For three young siblings, eating is a life or death proposition, thanks to a rare white blood cell disease, reported KSL.
The Frisk children— Jaxen, age 9; Tieler, age 7; Boston, age 4— have spent weeks in the hospital and are allergic to pets, pollens and multiple foods. The siblings all have eosinophilic gastrointestinal disorder (EGID), an abnormal build-up of eosinophil white blood cells in their GI tracts that can cause inflammation and tissue damage in response to foods and allergens. While the disease is relatively rare, it has increased in prevalence over the past decade affecting one in 2,000 people, according to the American Partnership for Eosinophilic Disorders.
"You need food to survive. But it is also what can kill you in our house," their mother, Jenny Frisk, told KSL.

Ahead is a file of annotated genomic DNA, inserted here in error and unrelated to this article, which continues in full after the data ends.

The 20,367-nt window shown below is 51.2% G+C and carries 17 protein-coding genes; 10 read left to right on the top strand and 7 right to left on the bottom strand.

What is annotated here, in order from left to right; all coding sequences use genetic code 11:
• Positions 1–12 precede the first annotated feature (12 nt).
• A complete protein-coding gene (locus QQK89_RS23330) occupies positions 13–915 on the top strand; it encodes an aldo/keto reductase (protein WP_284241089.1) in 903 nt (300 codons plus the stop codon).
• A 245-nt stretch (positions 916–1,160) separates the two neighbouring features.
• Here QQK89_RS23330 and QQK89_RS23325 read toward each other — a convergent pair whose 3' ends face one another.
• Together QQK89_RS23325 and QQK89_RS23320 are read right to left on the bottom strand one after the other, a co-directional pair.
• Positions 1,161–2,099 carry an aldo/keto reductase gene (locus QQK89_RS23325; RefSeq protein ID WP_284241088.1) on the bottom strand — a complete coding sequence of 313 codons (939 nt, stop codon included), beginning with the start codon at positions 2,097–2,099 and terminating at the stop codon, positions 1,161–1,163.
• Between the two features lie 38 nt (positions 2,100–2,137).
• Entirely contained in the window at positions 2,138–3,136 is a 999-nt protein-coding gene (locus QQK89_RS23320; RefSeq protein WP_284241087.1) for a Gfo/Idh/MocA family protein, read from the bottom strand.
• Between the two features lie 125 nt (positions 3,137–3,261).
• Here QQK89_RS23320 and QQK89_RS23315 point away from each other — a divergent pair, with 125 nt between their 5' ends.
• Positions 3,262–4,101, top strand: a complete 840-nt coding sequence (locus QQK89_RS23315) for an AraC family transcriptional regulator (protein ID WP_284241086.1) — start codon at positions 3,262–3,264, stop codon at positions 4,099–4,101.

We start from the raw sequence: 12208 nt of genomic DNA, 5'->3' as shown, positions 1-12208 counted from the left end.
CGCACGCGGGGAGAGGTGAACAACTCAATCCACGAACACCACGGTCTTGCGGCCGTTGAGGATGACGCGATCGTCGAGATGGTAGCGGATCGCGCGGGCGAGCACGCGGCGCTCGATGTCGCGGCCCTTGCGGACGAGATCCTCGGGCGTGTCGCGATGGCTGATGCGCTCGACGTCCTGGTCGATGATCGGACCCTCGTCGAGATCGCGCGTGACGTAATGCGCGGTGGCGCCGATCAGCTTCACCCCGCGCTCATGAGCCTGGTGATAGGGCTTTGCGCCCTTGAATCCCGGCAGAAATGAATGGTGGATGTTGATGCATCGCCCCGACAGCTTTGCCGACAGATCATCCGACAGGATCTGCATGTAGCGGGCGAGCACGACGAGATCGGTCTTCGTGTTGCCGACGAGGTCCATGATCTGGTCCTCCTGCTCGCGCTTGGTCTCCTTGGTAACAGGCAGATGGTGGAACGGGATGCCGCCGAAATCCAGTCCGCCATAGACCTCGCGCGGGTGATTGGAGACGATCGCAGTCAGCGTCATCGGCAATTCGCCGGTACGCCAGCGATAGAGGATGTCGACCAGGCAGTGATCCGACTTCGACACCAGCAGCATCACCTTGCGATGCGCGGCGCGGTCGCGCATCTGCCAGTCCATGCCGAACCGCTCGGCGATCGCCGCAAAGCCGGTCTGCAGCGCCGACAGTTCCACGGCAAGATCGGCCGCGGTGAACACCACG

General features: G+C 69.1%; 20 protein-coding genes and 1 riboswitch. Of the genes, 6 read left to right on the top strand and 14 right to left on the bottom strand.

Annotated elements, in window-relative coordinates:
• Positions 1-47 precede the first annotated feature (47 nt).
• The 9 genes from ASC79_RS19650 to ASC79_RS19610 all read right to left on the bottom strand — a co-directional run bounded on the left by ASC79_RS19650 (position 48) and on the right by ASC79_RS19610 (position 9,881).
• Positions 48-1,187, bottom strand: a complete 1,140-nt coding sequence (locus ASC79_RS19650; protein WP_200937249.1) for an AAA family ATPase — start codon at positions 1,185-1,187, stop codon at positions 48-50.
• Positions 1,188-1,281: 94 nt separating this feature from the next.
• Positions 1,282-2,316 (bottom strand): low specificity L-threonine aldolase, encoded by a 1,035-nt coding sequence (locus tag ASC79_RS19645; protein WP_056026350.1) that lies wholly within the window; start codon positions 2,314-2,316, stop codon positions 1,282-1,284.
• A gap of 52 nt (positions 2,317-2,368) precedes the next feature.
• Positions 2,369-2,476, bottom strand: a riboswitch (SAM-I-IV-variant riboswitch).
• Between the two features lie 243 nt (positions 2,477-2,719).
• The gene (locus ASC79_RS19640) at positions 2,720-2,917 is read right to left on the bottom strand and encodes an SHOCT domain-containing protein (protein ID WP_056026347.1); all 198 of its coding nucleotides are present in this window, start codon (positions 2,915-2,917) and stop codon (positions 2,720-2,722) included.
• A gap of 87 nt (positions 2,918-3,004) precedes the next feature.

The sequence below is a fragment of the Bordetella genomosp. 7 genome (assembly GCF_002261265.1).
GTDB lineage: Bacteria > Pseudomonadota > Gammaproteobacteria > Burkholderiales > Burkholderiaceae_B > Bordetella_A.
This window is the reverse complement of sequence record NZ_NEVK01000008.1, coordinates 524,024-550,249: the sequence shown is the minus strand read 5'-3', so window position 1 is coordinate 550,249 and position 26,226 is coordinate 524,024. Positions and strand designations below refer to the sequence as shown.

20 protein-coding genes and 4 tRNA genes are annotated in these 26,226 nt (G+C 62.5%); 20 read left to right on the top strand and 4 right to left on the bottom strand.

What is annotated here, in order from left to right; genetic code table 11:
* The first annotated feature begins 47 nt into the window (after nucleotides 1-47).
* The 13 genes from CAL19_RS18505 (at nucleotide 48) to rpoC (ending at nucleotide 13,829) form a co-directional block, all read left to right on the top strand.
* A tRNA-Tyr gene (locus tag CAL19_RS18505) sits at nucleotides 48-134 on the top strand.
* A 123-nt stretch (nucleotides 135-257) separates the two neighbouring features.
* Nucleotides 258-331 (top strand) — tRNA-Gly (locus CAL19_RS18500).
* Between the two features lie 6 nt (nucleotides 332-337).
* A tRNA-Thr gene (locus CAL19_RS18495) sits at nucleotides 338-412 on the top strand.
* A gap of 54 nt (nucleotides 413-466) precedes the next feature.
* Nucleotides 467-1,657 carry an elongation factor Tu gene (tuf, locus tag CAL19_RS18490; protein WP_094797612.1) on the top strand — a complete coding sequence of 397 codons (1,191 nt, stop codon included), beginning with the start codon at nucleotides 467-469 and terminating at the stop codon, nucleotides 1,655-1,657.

When they’re exposed to their triggers, the children could have an anaphylactic reaction— potentially fatal allergic symptoms throughout the body.
"Tieler had one sip of milk when she was 1-year-old, and instantly started projectile vomiting and got hives all over her body," her father, Gary, told KSL. "It's a life and death situation at birthday parties, or religious events, or anywhere we go, because food is such a big part of our culture."
Between the three children, they’ve endured 11 surgeries and eight extended hospital stays, with more expected in the future.
On top of the children’s health issues, Gary battled cancer two years ago and Jenny had to have several surgeries due to serious adrenal insufficiencies that were unrelated to EGID.
The family has been bankrupted twice by medical bills. While they make too much income to qualify for help, they don’t make enough to pay for their children’s medical needs. Friends and family have started a GoFundMe account to raise money to pay for genetic testing and treatment.
"When we're looking at an illness that is not curable, and the treatment isn't covered (by insurance), the light at the end of the tunnel is really far away," Jenny said.